There may be other options available as more teams throw in the towel. If the Mets can pad their lead a bit over the next week, the Braves (Drew Smyly, Charlie Morton) and Nationals (Jon Lester) might add a few veteran pitchers to the available-in-trade pool.



6 comments on “Trade deadline arms for the dead-arm Mets

  • Hobie

    Did Cole Hamels sign with anybody yet?

  • TexasGusCC

    Matt, Jose Quintana! That’s my contribution…

    When Alderson had his press conference after coming back, he said that there are two currencies in baseball: talent and money. He hoped to trade money and keep the talent. Also, Steve Cohen tweeted a couple of days ago that if the Mets wait until the deadline, prices drop. So, that means they are definitely bringing someone in. Who are the pitchers on rich deals that won’t cost alot in talent? I think those guys are the focus.

    Pineda may be in play due to his $10MM price tag, but Carlos Corasco is also coming back, so that’s like a trade pickup too.

  • TJ

    Gus I’m with you. Berrios is the flavor of the week but he has stated that he will push the market after 2022…I’d much prefer the Mets give up as little as possible and maintain some flexibility for 2022…Barring injury from here on out they do have a decent core of starters under control…deGrom, Carrasco, Walker, Megill/Peterson, and an owner that can afford replacements. With high prices, I’ll keep the prospects for another day.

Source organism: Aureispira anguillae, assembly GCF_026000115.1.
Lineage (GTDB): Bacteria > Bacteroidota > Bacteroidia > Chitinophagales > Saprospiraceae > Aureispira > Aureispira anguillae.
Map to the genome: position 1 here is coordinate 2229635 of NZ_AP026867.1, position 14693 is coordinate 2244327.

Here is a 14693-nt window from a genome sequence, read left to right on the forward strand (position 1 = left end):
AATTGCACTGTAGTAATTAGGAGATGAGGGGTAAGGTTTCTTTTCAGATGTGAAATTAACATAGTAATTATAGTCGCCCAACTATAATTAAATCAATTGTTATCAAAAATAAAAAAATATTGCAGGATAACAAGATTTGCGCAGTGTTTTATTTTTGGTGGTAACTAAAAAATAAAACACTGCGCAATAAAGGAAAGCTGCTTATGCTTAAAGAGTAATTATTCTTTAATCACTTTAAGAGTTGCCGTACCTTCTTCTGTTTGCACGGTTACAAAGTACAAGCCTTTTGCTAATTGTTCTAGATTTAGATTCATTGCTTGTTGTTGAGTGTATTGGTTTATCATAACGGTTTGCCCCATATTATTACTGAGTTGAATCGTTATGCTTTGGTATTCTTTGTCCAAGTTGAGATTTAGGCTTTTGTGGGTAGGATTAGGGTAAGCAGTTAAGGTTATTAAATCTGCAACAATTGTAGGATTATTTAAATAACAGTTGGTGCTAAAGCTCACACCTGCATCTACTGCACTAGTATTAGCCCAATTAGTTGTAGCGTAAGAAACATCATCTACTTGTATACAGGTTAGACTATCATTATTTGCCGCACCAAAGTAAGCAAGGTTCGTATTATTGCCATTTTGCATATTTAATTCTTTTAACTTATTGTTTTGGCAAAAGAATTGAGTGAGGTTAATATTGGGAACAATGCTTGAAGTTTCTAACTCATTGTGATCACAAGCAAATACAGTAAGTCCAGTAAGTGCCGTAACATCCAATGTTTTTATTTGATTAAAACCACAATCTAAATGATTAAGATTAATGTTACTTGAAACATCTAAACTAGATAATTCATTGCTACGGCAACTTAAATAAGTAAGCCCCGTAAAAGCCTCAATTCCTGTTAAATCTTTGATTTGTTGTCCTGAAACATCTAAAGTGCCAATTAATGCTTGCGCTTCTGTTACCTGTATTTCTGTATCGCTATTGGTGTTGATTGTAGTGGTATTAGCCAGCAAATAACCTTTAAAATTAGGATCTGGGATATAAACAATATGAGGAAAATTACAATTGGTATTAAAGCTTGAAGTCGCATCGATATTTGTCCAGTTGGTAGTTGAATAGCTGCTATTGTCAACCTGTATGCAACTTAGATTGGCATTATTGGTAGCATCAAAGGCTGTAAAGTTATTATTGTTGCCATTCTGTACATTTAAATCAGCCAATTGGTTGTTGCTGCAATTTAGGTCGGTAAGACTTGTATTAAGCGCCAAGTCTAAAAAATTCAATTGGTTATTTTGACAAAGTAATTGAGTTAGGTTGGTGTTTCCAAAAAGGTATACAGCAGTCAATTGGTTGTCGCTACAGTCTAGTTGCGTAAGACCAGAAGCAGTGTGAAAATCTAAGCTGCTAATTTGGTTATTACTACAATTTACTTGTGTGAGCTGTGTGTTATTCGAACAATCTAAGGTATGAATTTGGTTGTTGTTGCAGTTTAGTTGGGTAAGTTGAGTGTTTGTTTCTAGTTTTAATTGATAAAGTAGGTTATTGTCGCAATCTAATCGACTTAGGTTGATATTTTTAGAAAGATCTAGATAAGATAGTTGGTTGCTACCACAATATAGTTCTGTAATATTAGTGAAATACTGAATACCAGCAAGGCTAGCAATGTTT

• Woodrow

    Rich Hill? Sounds like sticky stuff withdrawal, maybe he can figure it out. Good move, maybe some lightning in a bottle.

    • Mike W

      I like the Hill trade. Veteran presence.

    • TexasGusCC

      Not in love with the Rich Hill acquisition, but for reasons other than his ability. In 2018, with Brandon Nimmo being on an all-star path, it was Rich Hill that hit Nimmo three times until he broke Nimmo’s wrist. In fact, the second hit by pitch didn’t count because Nimmo “didn’t make an effort to get out of the way” according to Dodgers manager Roberts. I looked for the article that said Hill was laughing about it in the locker room after the game, but couldn’t find it. It was June 25, 2018 (I’m pretty sure) and I would have a hard time living with him if I were Nimmo.